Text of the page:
Jin zhi ze yu zhang; tui zhi ze yu cu (进之则愈长; 退之则愈促) — Advancing, it seems too far; retreating, it seems too near.
Jing ru shanyue; Doing ruo jianghe (静如山岳; 动若江河) — Still like a mountain; moving like a river.
Jiu qu zhu (九曲珠) — Nine-curved pearl; an intricate passage.
Kai he (开合) — Open and close.
Li ru pingzhun; huo shi chelun (立如枰凖, 活似车轮) — Stand like a steelyard (scale); move like a wheel.
Mian li cang zhen (绵里藏针) — Needle hidden in cotton.
Shi san shi (十三式) — Thirteen powers.
Shuang zhong (双重) — Double-weighted.
She ji cong ren (舍己从人) — Abandon one’s plans to follow another.
Si liang bo qian jin (四兩撥千斤) — A big return on a small investment; four ounces deflects one thousand pounds.
Si zheng (四正) — Four cardinal (Jins), i.e. Wardoff (掤), Rollback (捋), Press (挤) and Push (按).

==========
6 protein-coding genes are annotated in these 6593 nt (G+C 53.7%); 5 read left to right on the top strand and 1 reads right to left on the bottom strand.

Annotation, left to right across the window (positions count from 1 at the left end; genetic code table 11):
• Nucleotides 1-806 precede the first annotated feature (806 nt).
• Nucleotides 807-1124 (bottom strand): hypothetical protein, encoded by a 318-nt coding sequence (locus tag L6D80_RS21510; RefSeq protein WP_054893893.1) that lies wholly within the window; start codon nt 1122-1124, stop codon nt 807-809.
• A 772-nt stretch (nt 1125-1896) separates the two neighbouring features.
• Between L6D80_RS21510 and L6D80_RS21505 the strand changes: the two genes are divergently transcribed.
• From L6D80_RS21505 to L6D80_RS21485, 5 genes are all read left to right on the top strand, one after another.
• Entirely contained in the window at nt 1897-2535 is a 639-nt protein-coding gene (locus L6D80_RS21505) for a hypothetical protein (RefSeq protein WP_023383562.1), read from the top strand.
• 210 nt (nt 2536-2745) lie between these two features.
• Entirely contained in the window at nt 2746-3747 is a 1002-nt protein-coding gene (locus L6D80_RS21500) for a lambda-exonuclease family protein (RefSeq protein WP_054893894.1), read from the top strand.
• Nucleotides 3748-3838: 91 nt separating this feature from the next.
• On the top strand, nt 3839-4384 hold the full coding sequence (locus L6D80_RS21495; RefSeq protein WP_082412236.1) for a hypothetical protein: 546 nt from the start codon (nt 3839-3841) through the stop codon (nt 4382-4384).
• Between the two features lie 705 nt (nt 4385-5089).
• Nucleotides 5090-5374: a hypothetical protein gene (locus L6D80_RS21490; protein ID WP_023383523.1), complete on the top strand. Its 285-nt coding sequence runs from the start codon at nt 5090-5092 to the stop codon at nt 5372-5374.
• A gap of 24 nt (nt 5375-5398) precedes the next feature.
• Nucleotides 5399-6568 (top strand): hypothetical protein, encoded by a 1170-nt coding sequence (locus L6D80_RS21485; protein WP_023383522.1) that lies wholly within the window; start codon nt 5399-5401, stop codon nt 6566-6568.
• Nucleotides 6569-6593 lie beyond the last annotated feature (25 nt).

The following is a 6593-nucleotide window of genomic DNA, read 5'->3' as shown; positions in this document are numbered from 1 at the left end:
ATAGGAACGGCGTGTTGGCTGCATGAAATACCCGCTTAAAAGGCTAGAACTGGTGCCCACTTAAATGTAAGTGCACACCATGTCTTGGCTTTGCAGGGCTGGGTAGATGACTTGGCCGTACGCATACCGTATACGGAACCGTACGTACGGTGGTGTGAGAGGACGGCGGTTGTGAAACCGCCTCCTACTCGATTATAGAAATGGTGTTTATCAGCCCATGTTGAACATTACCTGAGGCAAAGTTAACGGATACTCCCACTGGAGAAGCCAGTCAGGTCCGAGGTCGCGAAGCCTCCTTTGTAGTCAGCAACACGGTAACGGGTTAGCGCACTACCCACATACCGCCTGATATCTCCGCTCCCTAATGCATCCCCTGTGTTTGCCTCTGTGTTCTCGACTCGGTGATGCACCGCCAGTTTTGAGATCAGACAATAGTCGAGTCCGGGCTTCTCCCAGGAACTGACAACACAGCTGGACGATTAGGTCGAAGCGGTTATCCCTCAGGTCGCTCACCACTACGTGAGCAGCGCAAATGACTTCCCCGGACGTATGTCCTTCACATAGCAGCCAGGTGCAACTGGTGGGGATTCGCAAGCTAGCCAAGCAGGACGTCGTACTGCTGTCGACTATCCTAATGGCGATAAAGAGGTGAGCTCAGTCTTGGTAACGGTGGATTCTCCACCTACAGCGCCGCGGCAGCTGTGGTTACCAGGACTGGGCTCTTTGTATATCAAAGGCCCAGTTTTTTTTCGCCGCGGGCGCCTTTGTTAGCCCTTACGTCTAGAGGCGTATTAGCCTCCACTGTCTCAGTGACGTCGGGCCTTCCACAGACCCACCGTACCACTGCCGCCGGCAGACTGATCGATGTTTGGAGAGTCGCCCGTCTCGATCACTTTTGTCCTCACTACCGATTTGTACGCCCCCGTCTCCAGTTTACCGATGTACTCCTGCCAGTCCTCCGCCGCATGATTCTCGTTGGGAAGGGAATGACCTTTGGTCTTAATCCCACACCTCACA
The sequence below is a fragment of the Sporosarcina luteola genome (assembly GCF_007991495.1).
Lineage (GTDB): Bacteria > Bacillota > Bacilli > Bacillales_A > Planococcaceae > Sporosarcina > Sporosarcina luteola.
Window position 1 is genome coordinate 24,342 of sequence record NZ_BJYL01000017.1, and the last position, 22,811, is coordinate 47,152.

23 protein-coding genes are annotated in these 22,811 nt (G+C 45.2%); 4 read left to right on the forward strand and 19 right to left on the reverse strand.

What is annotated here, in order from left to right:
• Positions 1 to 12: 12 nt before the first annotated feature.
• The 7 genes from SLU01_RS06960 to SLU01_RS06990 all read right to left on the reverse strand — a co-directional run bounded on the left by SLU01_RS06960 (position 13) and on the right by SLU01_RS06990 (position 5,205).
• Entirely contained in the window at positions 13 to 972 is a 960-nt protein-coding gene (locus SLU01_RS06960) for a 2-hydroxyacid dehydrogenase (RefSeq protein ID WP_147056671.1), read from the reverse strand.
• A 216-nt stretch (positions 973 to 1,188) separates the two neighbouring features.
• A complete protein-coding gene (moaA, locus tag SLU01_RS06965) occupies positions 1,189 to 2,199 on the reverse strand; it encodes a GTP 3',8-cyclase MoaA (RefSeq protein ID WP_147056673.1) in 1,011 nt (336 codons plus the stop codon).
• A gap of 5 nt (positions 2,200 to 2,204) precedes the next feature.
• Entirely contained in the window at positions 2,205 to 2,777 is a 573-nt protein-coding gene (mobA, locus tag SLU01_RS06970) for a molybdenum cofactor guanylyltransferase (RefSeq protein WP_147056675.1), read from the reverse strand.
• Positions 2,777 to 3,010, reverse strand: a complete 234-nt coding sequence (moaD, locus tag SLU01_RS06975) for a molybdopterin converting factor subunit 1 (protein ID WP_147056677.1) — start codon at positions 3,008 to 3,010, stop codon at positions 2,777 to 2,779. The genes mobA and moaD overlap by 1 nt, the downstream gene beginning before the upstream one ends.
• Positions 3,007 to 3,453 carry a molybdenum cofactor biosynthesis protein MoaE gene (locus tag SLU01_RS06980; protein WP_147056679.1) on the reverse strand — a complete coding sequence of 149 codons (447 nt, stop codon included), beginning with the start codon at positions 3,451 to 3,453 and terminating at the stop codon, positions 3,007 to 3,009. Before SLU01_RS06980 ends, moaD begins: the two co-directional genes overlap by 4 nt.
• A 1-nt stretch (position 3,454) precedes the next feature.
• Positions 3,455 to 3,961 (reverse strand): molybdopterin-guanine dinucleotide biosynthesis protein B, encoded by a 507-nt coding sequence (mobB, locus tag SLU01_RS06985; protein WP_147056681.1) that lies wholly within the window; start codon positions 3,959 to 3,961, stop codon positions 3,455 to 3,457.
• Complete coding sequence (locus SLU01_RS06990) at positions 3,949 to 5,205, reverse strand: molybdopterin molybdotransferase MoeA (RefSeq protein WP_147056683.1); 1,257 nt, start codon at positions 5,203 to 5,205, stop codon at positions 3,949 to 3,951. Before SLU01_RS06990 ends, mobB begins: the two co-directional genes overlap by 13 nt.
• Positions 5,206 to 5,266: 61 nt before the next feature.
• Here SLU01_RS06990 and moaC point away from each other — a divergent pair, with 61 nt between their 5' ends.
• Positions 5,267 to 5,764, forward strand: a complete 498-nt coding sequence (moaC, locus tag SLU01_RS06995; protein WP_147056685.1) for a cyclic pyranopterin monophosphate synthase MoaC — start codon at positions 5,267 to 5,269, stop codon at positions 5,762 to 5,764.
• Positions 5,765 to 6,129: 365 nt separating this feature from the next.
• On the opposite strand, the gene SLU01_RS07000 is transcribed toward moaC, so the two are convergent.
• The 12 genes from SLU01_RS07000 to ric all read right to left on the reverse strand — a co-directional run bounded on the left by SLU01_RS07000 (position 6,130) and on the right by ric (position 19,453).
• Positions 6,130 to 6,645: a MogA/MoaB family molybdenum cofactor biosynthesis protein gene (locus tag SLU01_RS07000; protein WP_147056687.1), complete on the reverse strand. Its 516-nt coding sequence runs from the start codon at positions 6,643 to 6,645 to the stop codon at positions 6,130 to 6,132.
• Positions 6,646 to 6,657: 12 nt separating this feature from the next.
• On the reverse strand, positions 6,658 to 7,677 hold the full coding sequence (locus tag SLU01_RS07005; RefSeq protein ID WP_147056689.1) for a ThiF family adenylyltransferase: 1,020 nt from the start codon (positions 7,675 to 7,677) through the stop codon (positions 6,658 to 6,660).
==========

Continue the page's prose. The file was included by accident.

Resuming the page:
Si yu (四隅) — Four corner (Jins), i.e. Pluck (採), Split (列), Elbow (肘), Shoulder (靠).
Ti da shuai na (踢打摔拿) — Kick, punch, throw, lock. A synonym for “mixed martial arts.”
Wo xin chang dan (卧薪尝胆) — To strengthen oneself by voluntarily enduring hardship; sleep on sticks and taste bile.
Wu shi you tu ao chu (毋使有凸凹处) — Do not allow protrusions or hollows.
Xu jin ru zhanggong; Fa jin ru fang jian (蓄劤如张弓; 发劤如放箭) — Store Jin like drawing a bow; release Jin like loosing an arrow.
Xu ling ding jin (虚灵顶劲) — An empty, lively Jin at the top of the head.
Yi dan, er li, san gongfu (一膽二力三功夫) — Courage first, power second, technique third.
Yi dao qi dao (意到气到) — Yi dao qi dao.
Yidong quandong (一动全动) — One part moves, everything moves.
Yi yu buneng jia, ying chong buneng luo (一羽不能加, 蠅虫不能落) — One feather cannot settle, a fly cannot alight.
Yong yi bu yong li (用意不用力) — Use Yi, not force.
Zhan, nian, lian, sui (粘黏连随) — Stick and follow.